Jesus told His disciples that those rejecting the gospel message were like Sodom and Gomorrah.  (Matt 10:14-15)  And Moses says the same thing in Deuteronomy 29.  He tells the Israelites that their unfaithfulness will lead to a judgement “like the overthrow of Sodom and Gomorrah” (v23).  When the promised land is laid waste like Sodom, people will ask, “Wherefore hath the LORD done thus unto this land?” (v24)

Then men shall say, Because they have forsaken the covenant of the LORD God.  (Deuteronomy 29:25)

The ultimate issue is covenant faithfulness.  And the ultimate covenant is the one the LORD makes with us.

To be unfaithful to human covenants will mean permutations of sexual Sodomy.  Yet there is a deeper unfaithfulness – a root unfaithfulness that is the source of all sin and the cause of all judgement.  To be unfaithful to God’s covenant love is a spiritual Sodomy.  And in the bible, that is much worse.


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“Miss!” asks the inquisitive Sunday School-er, “What’s circumcision?”  Miss turns the colour of an Englishman on Bondi.  “Don’t worry about that,” she flusters.  “That’s for grown-ups.”

But it’s not.  According to Genesis 17, circumcision is for 8-day-olds.  It was a “sign of the covenant” given to Abraham and his seed.  So from the earliest time, Israelite boys were to have the LORD’s covenant “in their flesh.” (Genesis 17:13)

There are two repeated words in the chapter that tell us the meaning of the ritual.  The first is the word “cut”.

When the Hebrews spoke of making a covenant, they wouldn’t say “make”, they’d say “cut”.  You “cut” a covenant.  And of course Abraham has had the cutting of the covenant powerfully dramatized for him.  Abraham had witnessed the LORD pass between the cut sacrifices as He proclaims His covenant vows.  Abraham knew that the promises were blood-oaths grounded in the LORD’s own future cutting off.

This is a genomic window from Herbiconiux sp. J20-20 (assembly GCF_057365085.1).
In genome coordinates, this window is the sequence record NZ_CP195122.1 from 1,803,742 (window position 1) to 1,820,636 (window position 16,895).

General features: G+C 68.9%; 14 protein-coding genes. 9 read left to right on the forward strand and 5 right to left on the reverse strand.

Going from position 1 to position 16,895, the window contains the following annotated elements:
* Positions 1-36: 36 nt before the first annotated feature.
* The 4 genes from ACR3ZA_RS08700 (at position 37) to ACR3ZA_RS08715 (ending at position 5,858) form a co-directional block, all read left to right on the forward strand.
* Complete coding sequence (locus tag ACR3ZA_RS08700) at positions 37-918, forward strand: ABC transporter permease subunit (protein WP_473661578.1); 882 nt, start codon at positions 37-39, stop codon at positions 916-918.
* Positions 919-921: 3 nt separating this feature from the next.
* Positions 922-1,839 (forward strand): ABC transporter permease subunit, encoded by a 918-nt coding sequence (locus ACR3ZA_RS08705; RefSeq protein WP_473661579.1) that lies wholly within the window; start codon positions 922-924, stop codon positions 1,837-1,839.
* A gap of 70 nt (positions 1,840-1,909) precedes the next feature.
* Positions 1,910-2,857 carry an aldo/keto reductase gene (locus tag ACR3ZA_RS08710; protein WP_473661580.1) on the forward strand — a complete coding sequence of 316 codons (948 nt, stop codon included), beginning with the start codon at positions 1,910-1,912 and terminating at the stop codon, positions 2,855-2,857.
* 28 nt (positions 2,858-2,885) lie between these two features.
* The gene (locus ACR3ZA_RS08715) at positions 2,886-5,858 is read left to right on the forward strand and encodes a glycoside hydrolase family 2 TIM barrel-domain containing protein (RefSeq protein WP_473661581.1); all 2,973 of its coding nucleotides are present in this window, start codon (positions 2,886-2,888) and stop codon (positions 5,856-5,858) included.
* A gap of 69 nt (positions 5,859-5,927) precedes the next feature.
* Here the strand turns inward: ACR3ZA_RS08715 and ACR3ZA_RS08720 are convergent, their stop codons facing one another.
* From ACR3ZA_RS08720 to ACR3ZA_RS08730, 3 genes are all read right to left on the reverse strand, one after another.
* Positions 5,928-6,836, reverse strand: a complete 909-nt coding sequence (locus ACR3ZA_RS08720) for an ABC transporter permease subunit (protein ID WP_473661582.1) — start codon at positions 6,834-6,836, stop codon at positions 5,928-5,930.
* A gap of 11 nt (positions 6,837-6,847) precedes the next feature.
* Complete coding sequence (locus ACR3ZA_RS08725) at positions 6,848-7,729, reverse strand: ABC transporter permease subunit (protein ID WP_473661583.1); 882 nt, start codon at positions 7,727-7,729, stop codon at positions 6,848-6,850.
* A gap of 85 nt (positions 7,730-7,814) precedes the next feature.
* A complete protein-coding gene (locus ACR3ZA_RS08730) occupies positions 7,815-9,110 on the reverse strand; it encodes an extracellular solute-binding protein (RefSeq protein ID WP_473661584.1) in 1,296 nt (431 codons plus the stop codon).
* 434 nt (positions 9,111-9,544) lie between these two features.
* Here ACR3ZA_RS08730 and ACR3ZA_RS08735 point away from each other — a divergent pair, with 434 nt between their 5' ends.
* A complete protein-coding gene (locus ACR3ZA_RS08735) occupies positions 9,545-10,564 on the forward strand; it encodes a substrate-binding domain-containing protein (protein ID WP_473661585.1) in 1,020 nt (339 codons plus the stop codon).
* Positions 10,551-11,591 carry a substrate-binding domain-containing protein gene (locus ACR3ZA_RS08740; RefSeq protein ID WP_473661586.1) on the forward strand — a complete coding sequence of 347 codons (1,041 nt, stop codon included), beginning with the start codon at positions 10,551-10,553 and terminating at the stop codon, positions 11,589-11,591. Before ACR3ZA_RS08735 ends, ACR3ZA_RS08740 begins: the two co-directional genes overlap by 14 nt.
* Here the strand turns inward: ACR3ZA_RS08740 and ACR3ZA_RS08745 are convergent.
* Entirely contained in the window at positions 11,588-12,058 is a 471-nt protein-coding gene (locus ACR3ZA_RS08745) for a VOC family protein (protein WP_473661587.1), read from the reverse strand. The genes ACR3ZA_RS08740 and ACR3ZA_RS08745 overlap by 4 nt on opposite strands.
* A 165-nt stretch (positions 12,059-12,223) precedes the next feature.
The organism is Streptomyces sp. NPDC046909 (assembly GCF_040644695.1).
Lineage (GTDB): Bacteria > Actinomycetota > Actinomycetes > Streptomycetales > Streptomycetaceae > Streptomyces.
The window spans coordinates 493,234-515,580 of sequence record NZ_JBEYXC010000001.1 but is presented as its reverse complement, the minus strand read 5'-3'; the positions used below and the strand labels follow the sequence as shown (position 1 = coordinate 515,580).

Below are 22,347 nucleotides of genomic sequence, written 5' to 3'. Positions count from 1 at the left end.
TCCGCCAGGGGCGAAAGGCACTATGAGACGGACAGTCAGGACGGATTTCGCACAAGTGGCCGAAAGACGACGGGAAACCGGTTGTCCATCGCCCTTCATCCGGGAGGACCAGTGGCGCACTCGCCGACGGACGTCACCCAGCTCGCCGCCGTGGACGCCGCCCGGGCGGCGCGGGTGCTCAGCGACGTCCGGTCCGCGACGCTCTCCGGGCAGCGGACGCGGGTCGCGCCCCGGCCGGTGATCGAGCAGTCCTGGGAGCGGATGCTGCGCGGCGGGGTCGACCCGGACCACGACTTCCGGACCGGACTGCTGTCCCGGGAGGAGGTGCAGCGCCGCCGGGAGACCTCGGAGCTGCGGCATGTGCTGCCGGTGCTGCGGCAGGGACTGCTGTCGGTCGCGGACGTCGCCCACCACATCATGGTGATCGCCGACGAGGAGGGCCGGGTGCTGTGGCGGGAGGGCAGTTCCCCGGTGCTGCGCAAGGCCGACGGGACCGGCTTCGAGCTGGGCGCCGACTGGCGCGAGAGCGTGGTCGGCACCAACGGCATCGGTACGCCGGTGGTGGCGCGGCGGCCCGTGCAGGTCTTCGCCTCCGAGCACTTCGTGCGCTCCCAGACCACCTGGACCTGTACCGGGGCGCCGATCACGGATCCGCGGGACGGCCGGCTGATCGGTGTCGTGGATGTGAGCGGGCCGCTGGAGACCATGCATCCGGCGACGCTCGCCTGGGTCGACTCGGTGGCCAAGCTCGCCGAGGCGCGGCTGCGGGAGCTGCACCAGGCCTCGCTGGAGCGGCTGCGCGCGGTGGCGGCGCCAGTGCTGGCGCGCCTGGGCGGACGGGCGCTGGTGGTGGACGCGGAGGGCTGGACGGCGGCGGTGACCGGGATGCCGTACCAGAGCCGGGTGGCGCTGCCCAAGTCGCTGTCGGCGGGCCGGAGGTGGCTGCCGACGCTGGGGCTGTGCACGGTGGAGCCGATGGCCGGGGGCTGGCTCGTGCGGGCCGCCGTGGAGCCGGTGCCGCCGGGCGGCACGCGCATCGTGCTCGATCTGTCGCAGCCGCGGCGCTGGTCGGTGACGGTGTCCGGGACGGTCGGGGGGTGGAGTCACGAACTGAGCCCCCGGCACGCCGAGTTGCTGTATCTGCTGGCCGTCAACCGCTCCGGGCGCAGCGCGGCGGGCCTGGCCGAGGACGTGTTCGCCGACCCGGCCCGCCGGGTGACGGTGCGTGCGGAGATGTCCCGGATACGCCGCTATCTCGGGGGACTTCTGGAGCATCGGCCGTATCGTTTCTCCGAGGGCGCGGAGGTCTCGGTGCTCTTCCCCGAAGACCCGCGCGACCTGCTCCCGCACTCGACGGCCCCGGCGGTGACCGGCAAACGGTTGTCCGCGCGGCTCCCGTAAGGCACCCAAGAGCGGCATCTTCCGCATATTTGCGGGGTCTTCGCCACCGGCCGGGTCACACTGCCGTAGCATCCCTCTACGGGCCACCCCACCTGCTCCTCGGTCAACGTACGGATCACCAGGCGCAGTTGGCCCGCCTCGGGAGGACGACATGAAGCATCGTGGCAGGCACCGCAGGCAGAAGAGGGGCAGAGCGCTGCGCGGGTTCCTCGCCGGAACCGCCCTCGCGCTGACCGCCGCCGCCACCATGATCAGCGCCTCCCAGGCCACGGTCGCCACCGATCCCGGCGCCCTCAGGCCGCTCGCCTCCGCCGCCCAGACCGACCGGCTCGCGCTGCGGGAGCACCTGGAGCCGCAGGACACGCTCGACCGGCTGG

So naturally the “sign of the covenant” would be a “cutting” sign.  In fact the word for circumcision is the word “cutting off.”  And for those who wouldn’t own the sign of circumcision – they would be “cut off” from the community.  (Genesis 17:14)

Why?  Well that brings us to the other prominent word in this chapter: seed.

In fact it occurs 7 times in Genesis 17.  Abraham is reminded again and again that the promises of God are for his seed.

Well then, if the promises are to Abraham’s seed, doesn’t it seem a little dangerous to be cutting off the flesh… down there?  Aren’t the Israelites being commanded to do something perilously close to cutting off the seed??

Indeed they are.  But that’s the point.  The sign of the covenant will be a bloody pre-enactment of the cutting off of The Seed – Jesus Christ.  Abrahamites will wear in their bodies a symbol of the cross – the true cutting off.  For when the LORD Christ is cut off we are spared the same.

So then Old Testament believer, The covenant’s been cut foretelling the Seed’s cutting off.  So own the sign and trust the Reality.  Cut off or be cut off.


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Yesterday we considered the first half of Genesis 15.   We thought about God overwhelming the fears of Abraham with even greater promises.  Today we’ll think about the climax of that process.

Abraham has trusted the LORD Christ and been pronounced “righteous” in God’s sight (v6).  It’s wonderful news but Abraham asks “How can I know?”  (v8)